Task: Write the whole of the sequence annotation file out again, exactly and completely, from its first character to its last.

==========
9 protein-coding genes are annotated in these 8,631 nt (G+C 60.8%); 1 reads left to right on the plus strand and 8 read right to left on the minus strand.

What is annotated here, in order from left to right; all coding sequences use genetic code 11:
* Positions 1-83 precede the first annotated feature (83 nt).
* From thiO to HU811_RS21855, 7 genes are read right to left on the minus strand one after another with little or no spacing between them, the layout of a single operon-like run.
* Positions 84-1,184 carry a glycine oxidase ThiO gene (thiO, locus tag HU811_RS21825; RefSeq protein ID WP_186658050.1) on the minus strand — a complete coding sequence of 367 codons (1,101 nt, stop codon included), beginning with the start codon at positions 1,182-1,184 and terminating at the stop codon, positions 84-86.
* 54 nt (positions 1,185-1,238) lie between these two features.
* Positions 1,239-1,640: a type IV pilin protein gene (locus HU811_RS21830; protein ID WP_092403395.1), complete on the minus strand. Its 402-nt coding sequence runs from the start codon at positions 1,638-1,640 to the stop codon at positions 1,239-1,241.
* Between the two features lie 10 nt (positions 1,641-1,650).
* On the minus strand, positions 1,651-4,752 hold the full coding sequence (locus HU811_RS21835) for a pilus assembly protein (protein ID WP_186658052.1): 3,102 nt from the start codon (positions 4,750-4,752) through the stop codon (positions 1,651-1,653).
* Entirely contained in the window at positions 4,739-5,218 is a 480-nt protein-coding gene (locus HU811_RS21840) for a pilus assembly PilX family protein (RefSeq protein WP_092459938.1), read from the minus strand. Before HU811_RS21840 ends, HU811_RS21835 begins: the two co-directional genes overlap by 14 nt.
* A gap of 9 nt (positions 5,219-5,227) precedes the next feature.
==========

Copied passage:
9 protein-coding genes are annotated in these 8,631 nt (G+C 60.8%); 1 reads left to right on the plus strand and 8 read right to left on the minus strand.

What is annotated here, in order from left to right; all coding sequences use genetic code 11:
* Positions 1-83 precede the first annotated feature (83 nt).
* From thiO to HU811_RS21855, 7 genes are read right to left on the minus strand one after another with little or no spacing between them, the layout of a single operon-like run.
* Positions 84-1,184 carry a glycine oxidase ThiO gene (thiO, locus tag HU811_RS21825; RefSeq protein ID WP_186658050.1) on the minus strand — a complete coding sequence of 367 codons (1,101 nt, stop codon included), beginning with the start codon at positions 1,182-1,184 and terminating at the stop codon, positions 84-86.
* 54 nt (positions 1,185-1,238) lie between these two features.
* Positions 1,239-1,640: a type IV pilin protein gene (locus HU811_RS21830; protein ID WP_092403395.1), complete on the minus strand. Its 402-nt coding sequence runs from the start codon at positions 1,638-1,640 to the stop codon at positions 1,239-1,241.
* Between the two features lie 10 nt (positions 1,641-1,650).
* On the minus strand, positions 1,651-4,752 hold the full coding sequence (locus HU811_RS21835) for a pilus assembly protein (protein ID WP_186658052.1): 3,102 nt from the start codon (positions 4,750-4,752) through the stop codon (positions 1,651-1,653).
* Entirely contained in the window at positions 4,739-5,218 is a 480-nt protein-coding gene (locus HU811_RS21840) for a pilus assembly PilX family protein (RefSeq protein WP_092459938.1), read from the minus strand. Before HU811_RS21840 ends, HU811_RS21835 begins: the two co-directional genes overlap by 14 nt.
* A gap of 9 nt (positions 5,219-5,227) precedes the next feature.